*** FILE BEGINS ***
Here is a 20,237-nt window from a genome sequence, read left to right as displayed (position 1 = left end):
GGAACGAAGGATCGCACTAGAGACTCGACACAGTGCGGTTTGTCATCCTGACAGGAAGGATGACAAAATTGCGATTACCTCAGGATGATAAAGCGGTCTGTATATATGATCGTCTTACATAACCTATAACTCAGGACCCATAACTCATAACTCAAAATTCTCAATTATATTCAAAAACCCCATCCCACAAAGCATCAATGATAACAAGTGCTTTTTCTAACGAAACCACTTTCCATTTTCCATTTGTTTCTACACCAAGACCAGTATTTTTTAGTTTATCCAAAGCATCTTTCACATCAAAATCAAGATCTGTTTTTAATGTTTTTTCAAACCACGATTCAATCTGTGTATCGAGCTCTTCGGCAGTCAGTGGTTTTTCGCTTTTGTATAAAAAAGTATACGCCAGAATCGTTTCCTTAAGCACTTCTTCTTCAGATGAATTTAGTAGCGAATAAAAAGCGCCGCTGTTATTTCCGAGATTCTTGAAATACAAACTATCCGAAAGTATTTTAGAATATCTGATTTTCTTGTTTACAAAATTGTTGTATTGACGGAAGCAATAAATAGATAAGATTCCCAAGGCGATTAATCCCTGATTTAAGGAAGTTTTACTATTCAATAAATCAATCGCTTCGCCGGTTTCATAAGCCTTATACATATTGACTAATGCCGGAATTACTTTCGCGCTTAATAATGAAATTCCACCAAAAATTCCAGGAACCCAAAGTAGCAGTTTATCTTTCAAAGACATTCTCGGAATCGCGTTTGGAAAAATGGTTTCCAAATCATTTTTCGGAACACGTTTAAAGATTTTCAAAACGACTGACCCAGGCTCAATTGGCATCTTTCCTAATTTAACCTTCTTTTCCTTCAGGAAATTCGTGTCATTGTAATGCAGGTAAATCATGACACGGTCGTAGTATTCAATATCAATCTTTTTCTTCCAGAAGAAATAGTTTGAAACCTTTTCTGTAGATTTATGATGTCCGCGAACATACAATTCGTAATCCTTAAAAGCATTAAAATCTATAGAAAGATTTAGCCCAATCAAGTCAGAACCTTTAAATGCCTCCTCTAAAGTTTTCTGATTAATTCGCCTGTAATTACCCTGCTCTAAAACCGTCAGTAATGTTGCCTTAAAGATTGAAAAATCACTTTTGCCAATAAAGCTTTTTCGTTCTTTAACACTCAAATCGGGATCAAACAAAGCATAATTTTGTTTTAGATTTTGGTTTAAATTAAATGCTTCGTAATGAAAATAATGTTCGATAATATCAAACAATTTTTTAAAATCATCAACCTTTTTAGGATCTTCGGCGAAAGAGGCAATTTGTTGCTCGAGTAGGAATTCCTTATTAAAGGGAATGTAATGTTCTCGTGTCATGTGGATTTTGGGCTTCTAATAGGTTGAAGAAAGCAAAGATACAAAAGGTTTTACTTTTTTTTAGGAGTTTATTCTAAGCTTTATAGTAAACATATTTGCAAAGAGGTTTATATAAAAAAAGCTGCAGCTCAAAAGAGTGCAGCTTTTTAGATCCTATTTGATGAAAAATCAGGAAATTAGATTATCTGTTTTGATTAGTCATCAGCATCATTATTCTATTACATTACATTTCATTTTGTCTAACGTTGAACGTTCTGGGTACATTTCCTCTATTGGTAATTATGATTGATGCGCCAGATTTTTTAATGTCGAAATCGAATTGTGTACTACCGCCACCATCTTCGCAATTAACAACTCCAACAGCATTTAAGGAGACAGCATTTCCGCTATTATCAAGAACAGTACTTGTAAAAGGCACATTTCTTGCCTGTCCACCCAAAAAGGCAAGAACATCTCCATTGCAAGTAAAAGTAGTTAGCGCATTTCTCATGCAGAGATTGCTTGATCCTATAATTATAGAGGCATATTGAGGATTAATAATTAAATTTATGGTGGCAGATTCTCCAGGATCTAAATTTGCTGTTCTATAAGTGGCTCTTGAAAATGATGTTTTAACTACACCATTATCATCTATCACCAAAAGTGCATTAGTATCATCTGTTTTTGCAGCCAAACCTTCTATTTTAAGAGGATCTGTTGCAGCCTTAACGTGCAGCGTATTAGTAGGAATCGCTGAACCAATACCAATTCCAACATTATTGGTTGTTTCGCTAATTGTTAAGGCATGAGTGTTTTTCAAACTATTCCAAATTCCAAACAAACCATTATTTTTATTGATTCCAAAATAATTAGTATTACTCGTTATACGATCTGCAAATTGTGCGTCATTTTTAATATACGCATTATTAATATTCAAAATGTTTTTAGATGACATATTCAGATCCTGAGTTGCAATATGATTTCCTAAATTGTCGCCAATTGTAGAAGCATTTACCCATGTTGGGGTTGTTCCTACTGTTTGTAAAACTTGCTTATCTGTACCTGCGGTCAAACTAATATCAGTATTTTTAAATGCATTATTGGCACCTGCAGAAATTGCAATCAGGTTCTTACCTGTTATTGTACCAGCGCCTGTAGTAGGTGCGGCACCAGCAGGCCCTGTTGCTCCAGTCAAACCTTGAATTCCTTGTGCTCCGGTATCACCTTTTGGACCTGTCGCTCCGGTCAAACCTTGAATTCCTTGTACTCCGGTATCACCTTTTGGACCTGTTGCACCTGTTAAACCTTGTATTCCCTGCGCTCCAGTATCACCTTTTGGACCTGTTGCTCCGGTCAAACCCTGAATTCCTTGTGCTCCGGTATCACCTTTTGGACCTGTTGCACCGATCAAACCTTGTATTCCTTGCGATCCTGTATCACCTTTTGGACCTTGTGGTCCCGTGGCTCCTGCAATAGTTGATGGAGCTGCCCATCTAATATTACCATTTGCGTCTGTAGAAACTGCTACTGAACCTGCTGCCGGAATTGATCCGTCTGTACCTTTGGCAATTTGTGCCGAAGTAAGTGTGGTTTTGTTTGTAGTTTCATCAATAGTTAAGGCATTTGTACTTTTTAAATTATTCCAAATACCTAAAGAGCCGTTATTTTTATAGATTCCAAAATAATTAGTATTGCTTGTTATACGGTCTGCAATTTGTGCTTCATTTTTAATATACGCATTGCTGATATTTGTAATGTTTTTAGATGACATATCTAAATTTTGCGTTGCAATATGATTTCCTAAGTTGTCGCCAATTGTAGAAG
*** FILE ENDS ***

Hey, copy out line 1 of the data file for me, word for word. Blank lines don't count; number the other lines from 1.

Here is a 20,237-nt window from a genome sequence, read left to right as displayed (position 1 = left end):